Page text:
Richard Crenna

From Wikipedia, the free encyclopedia
Richard Crenna
Richard Crenna Luke McCoy 1961.JPG
Richard Crenna, portraying Luke McCoy, in the television series, The Real McCoys, in 1961.
Born Richard Donald Crenna
(1926-11-30)November 30, 1926
Los Angeles, California, U.S.
Died January 17, 2003(2003-01-17) (aged 76)
Los Angeles, California, U.S.
Nationality American
Alma mater University of Southern California[1]
Occupation Actor, director, producer
Years active 1937–2003
Spouse(s) Joan Grisham (1950–55; divorced)
Hannah Smith (1957–2003; his death)
Children 3
Military career
Allegiance  United States of America
Service/branch Seal of the United States Department of War.png United States Army
Years of service 1944–45
Rank Army-USA-OR-04a.svg Corporal[2]
Battles/wars World War IIBattle of the Bulge
Awards American Campaign Medal ribbon.svg American Campaign Medal
European-African-Middle Eastern Campaign ribbon.svg European–African–Middle Eastern Campaign Medal
Asiatic-Pacific Campaign Medal ribbon.svg Asiatic–Pacific Campaign Medal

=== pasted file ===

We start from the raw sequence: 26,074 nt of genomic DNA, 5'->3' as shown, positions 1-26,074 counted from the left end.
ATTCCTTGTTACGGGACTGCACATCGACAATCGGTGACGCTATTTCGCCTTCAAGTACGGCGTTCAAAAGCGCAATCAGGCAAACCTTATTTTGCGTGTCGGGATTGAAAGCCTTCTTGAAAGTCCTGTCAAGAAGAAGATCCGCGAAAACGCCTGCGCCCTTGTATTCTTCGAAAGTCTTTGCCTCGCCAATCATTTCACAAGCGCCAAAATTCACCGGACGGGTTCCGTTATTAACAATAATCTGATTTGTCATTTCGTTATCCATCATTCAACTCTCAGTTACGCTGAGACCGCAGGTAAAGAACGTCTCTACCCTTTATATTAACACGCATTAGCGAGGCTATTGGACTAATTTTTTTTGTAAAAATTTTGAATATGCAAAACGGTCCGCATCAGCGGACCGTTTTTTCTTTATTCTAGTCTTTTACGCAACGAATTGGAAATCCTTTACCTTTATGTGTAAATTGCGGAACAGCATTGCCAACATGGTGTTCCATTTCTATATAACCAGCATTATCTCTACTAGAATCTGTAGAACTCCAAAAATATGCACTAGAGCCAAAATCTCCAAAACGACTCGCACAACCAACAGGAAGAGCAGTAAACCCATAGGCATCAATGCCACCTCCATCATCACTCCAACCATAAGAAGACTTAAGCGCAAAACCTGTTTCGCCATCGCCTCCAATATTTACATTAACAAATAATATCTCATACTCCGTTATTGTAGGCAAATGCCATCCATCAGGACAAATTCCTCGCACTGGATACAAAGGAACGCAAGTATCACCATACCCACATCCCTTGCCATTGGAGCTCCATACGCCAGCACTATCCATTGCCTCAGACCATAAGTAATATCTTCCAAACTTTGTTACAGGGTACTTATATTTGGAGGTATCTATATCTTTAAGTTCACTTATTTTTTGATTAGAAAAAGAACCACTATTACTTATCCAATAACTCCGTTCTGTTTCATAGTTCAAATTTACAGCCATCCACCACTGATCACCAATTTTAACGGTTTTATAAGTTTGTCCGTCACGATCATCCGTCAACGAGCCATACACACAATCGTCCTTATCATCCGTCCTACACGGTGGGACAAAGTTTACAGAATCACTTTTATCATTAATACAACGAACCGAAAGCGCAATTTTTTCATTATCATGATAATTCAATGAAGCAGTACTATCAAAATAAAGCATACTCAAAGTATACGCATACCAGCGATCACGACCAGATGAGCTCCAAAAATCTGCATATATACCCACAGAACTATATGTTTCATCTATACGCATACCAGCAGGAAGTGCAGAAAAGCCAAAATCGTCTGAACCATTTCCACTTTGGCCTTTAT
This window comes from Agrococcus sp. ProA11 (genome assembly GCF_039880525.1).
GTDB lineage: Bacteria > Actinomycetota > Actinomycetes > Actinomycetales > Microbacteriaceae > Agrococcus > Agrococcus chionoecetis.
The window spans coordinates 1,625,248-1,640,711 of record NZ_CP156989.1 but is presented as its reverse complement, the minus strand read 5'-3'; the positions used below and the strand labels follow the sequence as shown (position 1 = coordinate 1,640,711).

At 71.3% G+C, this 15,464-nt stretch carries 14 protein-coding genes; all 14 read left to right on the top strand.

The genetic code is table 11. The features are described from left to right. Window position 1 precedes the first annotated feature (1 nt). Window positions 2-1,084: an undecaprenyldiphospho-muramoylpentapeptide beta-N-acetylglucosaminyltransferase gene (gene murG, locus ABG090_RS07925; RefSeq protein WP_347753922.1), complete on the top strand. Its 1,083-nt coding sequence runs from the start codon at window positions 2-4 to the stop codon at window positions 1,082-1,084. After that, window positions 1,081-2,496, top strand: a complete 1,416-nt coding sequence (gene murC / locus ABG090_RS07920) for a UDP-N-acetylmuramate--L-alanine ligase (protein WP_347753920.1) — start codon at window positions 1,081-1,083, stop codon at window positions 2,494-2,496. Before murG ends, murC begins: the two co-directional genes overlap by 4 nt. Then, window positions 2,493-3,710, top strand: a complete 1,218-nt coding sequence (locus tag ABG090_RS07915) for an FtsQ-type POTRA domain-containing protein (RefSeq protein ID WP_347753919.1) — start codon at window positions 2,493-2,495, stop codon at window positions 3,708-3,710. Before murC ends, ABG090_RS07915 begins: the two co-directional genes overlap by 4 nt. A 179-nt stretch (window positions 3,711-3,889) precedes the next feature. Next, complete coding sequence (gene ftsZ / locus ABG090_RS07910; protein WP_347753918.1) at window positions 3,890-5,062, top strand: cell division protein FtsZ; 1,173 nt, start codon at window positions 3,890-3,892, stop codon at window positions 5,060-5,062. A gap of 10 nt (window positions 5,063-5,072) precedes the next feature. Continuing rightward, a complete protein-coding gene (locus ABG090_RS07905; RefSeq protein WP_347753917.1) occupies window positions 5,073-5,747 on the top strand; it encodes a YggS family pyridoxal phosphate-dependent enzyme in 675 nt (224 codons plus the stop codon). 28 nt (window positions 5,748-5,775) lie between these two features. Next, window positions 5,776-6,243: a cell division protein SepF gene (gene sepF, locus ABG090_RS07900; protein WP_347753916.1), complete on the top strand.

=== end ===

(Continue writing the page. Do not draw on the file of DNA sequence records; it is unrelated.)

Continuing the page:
World War II Victory Medal ribbon.svg World War II Victory Medal[3]

Richard Donald Crenna (November 30, 1926 – January 17, 2003) was an American motion picture, television, and radio actor[4] and occasional television director.[5]

Richard Crenna starred in such motion pictures as The Sand Pebbles, Wait Until Dark,[5] Un Flic, Body Heat,[5] the first three Rambo movies,[4] Hot Shots! Part Deux,[4] the remake of Sabrina, and The Flamingo Kid. Crenna played "Walter Denton" in the CBS radio network and CBS-TV network series Our Miss Brooks and "Luke McCoy" in ABC's TV comedy series The Real McCoys, (1957–63), which moved to CBS-TV in September 1962.